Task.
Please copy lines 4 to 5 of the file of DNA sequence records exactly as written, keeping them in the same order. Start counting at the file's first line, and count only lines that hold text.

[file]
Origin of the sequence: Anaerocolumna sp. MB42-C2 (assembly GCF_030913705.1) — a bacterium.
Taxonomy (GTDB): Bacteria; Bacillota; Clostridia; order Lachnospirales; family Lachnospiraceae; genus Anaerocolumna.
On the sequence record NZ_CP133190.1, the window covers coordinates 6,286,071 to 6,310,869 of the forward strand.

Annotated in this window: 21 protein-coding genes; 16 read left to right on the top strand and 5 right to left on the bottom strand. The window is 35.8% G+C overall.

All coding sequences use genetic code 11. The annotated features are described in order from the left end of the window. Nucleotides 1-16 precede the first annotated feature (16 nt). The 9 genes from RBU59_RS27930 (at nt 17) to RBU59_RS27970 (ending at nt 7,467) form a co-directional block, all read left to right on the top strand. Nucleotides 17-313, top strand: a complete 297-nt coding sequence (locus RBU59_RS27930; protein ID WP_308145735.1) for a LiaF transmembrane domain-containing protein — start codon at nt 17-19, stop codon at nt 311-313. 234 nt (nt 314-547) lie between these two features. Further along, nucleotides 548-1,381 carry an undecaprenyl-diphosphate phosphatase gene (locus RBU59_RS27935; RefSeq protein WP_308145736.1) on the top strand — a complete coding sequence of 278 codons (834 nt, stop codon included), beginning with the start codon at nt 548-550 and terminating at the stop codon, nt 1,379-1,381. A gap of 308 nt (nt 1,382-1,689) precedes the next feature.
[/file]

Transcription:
Annotated in this window: 21 protein-coding genes; 16 read left to right on the top strand and 5 right to left on the bottom strand. The window is 35.8% G+C overall.

All coding sequences use genetic code 11. The annotated features are described in order from the left end of the window. Nucleotides 1-16 precede the first annotated feature (16 nt). The 9 genes from RBU59_RS27930 (at nt 17) to RBU59_RS27970 (ending at nt 7,467) form a co-directional block, all read left to right on the top strand. Nucleotides 17-313, top strand: a complete 297-nt coding sequence (locus RBU59_RS27930; protein ID WP_308145735.1) for a LiaF transmembrane domain-containing protein — start codon at nt 17-19, stop codon at nt 311-313. 234 nt (nt 314-547) lie between these two features. Further along, nucleotides 548-1,381 carry an undecaprenyl-diphosphate phosphatase gene (locus RBU59_RS27935; RefSeq protein WP_308145736.1) on the top strand — a complete coding sequence of 278 codons (834 nt, stop codon included), beginning with the start codon at nt 548-550 and terminating at the stop codon, nt 1,379-1,381. A gap of 308 nt (nt 1,382-1,689) precedes the next feature.